During the past year, the High Street recovery has taken huge steps, with the first half of 2015 seeing shop closures fall to their lowest level in five years according to a new report by PwC and the Local Data Company (LDC). However, rather than this being an indicator of the widespread recovery of retailers, it is instead a sign that Britain’s changing consumer habits are changing the nature of the High Street altogether.
The figures show that, in the first six months of the current year, a total of 2,534 shops closed nationwide, roughly equating to a closure rate of 14 shops per day. This is significantly lower than the peak closure period of 2012, when an average of 20 stores shut permanently per day, and a further positive step from the 15 store closures per day during the same period last year.
Unfortunately, though, under closer inspection the report reveals that a number of businesses in certain categories continue to struggle despite the large scale improvements of the economy. During the first half, for example, cheque-cashing businesses, banks and financial institutions and women’s clothing retailers saw a comparatively high number of closures, with 110, 97 and 33 units shutting down respectively.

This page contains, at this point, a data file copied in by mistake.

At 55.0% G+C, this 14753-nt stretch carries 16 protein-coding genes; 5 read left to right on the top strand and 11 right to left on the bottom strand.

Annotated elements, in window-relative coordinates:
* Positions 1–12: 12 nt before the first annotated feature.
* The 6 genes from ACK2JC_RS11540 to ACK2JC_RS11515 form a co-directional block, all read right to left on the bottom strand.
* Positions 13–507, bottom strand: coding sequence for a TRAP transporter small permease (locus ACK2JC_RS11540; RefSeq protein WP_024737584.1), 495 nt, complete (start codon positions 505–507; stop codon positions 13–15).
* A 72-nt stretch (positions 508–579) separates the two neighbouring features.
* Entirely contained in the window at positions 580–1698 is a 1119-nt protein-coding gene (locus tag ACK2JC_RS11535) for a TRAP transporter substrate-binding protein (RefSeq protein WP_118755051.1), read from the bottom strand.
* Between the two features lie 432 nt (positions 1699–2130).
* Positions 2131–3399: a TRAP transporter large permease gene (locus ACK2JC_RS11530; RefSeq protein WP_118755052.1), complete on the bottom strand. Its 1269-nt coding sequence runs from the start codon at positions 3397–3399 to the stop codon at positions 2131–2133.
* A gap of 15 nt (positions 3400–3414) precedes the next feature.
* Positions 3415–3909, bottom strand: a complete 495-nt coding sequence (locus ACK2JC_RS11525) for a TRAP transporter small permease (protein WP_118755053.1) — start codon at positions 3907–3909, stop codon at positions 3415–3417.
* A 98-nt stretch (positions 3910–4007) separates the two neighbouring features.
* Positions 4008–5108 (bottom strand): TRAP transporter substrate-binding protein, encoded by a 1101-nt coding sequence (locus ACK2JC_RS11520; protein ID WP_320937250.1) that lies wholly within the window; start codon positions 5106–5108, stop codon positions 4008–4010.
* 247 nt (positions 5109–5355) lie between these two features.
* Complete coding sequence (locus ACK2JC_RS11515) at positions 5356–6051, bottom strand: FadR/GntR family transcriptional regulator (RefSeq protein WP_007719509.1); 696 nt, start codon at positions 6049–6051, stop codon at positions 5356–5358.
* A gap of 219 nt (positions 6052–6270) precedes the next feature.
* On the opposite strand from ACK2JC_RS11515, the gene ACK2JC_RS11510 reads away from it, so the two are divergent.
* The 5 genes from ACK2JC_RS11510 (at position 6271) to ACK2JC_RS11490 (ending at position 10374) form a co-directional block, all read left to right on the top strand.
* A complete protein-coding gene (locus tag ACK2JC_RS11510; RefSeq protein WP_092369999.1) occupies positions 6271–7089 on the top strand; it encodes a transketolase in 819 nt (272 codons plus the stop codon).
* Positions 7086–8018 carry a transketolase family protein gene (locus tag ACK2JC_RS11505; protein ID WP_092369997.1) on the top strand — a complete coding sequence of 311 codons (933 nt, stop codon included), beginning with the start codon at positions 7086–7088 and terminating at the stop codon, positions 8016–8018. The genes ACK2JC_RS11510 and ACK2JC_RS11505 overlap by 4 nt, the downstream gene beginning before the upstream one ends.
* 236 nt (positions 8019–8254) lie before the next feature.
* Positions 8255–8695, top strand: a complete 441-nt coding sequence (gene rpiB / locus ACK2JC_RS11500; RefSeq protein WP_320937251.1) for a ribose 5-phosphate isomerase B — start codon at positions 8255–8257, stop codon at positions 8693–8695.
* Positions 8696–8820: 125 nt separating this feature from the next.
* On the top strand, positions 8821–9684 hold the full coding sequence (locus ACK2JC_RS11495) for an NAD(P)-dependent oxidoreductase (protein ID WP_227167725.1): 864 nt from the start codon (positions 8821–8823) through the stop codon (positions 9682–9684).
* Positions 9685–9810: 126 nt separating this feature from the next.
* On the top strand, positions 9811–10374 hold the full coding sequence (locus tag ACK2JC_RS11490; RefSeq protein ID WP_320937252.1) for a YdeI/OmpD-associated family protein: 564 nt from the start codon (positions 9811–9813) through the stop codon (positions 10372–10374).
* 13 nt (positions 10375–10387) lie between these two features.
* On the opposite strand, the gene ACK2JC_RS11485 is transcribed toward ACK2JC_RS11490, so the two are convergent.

In part, argues PwC retail leader Mark Hudson, the changes must be put down to factors such as the rise of internet shopping and banking along with changes to consumer behaviour in the wake of the recession.
He says; “What’s clear is that a tidal wave of change on the high street is still washing through and that consumer shopping behaviour means we’re not going to go back to the traditional high streets of the past.”
On the flip side, a number of retail categories that suffered greatly during the recession are returning to the forefront of the nation’s high streets, with businesses specialising in luxury items such as jewellery enjoying a welcome period in the sun.
Furthermore, as consumer behaviour increasingly turns towards leisure and recreational pursuits, the number of both independent and chain coffee shops has surged – 26 new openings were recorded during the first half of the year, and Whitbread owned Costa Coffee has revealed plans to open a further 500 UK outlets in the near future as a result of this overwhelming popularity.
Consumers also appear split between the desire to get in shape and a willingness to splurge on fast food according to the report, with the number of health food stores and traditional takeaways firmly on the rise. However, this may again be attributed to the internet, as many now offer a delivery service through companies such as Just Eat.
Mr Hudson continues; “The near-term winners and losers are on or off trend – for example, health foods are one of the sectors thriving but payday lending is suffering. High streets are in a constant state of evolution and that’s not going to change.”
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